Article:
Even in the digital age, I still believe a one-on-one, in-person conversation is the best way to close a deal and build a relationship with a customer.

As far as technology has come, no automation software, algorithm or predictive analytics has the power of empathy. Consider H&R Block’s partnership announcement with IBM Watson. H&R Block could have heralded Watson as the end to human tax professionals, letting the computers do all the work faster. But who wants to just deal with a computer?

To their credit, IBM positioned Watson as a tool to further elevate services H&R reps already provide to customers. It was not about replacement, but letting computers and humans do what they do best, together. Marketers need to take a similar mindset, where you’re not having data dominate your approach, but using it in a manner that supplements your human understanding of your customer and their pain points.

There’s tremendous value in freeing up marketers’ time by using automated programs to tackle more tedious activities. This empowers marketers to build key personal relationships, learn from customers, and think critically about their biggest challenges. Marketers will maintain their relevance long into the future, but it won’t be solely because of data — it’ll be by understanding customers on a human level, while using data to enhance this understanding.

Be accountable.

In order to enhance this understanding, data cannot just be superficial The actual strength of the interactions you are measuring must go beyond clicks, views and downloads, and examine length of time spent on a piece of content, the strength of their intent, and level of interaction that your marketing tactics achieve.

A single click only provides a mere glimpse into customer interests, and gives little background on what motivated that click. Marketers must focus on the data points that are rich with insight about a customer’s behavior, intentions, and potential actions. You should ask yourself: for my business, what are the behavioral indicators that have driven past behavior? What’s my prospect’s digital body language telling me about the best way to engage with them? How do I  get them further down the funnel?

In today’s age, where everything is measured, CMOs should constantly look to drive revenue in order to show the value of their efforts to CEOs. If every marketing initiative and campaign is tied to revenue, the only CMOs who will be leaving their jobs will be the ones becoming CEOs themselves.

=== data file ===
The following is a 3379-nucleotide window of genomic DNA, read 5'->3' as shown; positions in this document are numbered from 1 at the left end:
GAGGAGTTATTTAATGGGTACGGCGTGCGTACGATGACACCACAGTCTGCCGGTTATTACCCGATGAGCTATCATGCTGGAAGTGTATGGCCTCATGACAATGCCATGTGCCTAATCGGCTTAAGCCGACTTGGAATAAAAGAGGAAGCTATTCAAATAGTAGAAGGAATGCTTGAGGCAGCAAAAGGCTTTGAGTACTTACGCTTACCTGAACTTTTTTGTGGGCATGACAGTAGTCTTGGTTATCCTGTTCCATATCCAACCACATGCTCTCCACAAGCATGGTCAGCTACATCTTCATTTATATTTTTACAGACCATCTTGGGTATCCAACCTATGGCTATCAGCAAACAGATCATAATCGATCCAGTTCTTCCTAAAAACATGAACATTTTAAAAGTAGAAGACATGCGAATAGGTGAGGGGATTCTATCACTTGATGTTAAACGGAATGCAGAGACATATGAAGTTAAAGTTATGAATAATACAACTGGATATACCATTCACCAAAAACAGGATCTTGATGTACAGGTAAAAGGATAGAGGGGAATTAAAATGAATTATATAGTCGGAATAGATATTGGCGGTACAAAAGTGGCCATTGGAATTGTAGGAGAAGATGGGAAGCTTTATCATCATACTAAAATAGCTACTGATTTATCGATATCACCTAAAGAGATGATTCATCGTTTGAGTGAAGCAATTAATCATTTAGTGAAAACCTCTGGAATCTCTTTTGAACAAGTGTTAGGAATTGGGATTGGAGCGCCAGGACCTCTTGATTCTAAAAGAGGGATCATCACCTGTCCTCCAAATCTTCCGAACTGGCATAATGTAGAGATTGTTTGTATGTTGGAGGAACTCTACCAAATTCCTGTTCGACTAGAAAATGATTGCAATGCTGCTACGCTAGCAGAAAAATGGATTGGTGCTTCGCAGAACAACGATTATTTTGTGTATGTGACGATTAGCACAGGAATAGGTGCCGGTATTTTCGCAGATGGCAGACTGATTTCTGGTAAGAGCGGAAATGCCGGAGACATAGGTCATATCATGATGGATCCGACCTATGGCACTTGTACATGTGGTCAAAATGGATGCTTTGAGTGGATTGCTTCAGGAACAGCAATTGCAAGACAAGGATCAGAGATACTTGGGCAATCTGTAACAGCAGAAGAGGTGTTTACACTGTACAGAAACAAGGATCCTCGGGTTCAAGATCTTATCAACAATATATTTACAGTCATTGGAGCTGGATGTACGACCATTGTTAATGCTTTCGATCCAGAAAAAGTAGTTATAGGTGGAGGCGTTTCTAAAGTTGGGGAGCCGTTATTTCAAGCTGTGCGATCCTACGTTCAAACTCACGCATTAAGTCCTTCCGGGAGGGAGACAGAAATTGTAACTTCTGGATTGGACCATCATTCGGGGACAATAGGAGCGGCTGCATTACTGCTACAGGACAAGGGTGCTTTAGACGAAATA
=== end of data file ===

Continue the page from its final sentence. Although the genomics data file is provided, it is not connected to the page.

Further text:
It’s Time to Wake Up Your Revenue

Webinars are a vanguard. For marketing, they lead the company’s messaging, ferrying actionable, engaging content to a sea of prospects. For sales, they signal qualified leads with the real, contextual data needed to earn a close. They capture attention. They educate audiences. They semaphore good and bad quarters for leads and push messages to a swath of listeners on a one-to-one level.

Ultimately, though, webinars. drive. revenue.

That’s because webinars act as a catalyst, enhancing your content and messaging and bringing actual qualified leads to the table with all the data dressings necessary — from what the lead has read, asked, and more — to make a close. The ON24 marketing platform makes this possible by collecting up to over 40 data points for every attendee — allowing your team to analyze content performance and lead quality from an aggregate perspective to a single attendee. With each webinar, your organization has the makings of a more effective scoring model and a better understanding of your best prospects.

Place thought leadership content in front of attendees curious about your solutions. Give demos to those seriously considering it. Provide product updates, industry panels and best practices guides to clients. The point is, for every stage, there’s a webinar use-case that’ll help you to accelerate your pipeline and enhance your messaging.

With ON24, you’re provided with a robust platform that adds dynamic, interactive layers to your content. With these layers in place, you can make a one-way conversation, two, and get a better understanding of the people behind the personas.

Deliver relevant, timely messages with live and on-demand events. Get your audience to lean into your content with interactive features like polling, chatting, surveying, and more. Turn those connections into actionable insights your whole operations team can use — from measuring campaign performance and benchmarking webinars to refining personas and accelerating pipeline. Make the move to smarter, deeper experiences. It’s time to wake up your webinars — and your revenue.

To learn more about how you can wake up your webinars and drive more revenue, head on over to or simply click this link.